Cargo volumes stuck at 2007 levels: AAPA

Preliminary traffic figures for the month of May released by the Association of Asia Pacific Airlines (AAPA) showed continued softness in international air cargo demand, while growth continues in international air passenger traffic.


Cargo volumes stuck at 2007 levels: AAPA


Preliminary traffic figures for the month of May released by the Association of Asia Pacific Airlines (AAPA) showed continued softness in international air cargo demand, while growth continues in international air passenger traffic.

The weakness in global air cargo markets persisted, as reflected in a 5.3 per cent decline in international air cargo traffic, in freight tonne kilometre (FTK) terms for Asia Pacific carriers. The average international air cargo load factor of the carriers fell by 1.6 percentage points to 66.6 per cent for the month, based on a three per cent contraction in offered freight capacity.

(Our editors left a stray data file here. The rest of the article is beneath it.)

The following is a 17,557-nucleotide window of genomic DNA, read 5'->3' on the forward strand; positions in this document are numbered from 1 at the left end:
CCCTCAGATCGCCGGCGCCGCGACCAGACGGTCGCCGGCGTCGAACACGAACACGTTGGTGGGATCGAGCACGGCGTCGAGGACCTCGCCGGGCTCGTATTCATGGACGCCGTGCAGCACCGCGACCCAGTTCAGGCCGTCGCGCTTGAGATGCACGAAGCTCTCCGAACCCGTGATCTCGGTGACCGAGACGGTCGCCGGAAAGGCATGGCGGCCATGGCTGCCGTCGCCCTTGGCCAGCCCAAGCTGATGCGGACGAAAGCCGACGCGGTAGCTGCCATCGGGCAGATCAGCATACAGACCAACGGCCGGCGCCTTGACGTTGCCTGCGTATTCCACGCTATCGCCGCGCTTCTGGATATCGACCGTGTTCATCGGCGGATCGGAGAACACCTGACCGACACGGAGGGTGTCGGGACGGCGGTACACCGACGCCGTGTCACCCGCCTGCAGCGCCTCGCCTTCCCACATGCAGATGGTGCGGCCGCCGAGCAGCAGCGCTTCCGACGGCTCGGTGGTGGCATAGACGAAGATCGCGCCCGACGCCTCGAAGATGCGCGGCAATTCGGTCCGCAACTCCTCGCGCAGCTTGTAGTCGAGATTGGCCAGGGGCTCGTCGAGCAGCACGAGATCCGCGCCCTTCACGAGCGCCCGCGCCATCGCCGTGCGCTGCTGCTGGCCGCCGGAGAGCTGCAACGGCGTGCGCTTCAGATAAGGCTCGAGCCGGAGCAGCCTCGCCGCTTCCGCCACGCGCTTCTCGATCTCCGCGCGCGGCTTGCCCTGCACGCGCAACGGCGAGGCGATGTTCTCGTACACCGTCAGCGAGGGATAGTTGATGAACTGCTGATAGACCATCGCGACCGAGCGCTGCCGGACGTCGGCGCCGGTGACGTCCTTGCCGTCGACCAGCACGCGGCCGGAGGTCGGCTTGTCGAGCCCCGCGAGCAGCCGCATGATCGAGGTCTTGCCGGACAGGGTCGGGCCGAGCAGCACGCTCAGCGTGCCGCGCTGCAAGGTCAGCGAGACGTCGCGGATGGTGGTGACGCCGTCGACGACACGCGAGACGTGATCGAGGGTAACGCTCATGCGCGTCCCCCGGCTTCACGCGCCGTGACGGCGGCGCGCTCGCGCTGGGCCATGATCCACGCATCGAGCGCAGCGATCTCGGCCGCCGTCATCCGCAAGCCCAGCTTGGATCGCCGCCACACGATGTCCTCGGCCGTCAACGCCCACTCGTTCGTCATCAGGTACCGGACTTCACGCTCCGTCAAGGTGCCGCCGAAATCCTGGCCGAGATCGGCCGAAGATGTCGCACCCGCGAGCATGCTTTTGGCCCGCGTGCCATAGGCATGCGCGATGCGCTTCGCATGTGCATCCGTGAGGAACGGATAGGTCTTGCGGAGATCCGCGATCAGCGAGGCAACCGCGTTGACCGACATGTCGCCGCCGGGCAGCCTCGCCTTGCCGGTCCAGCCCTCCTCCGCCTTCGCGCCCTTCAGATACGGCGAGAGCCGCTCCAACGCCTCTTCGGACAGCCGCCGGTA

Commenting on the results, AAPA director general Andrew Herdman said: “Air cargo markets remained weak amidst
real concerns about the euro zone, and further evidence of slowing growth, spreading to the major developing economies. Air cargo traffic carried by Asian airlines declined by five per cent in the first five months of this year. It is worth reflecting on the fact that global
air cargo volumes are stuck at levels first seen five years ago, before the global recession.”

Meanwhile, the airlines in the region carried 16.6 million international passengers in the month of May, an increase of 8.9 per cent compared with the same month last year. International
passenger traffic, measured in revenue passenger kilometre (RPK) terms, grew by seven per cent. Growth in available seat capacity matched the increase in traffic demand, resulting in an average
international passenger load factor of 73.7 per cent for the month.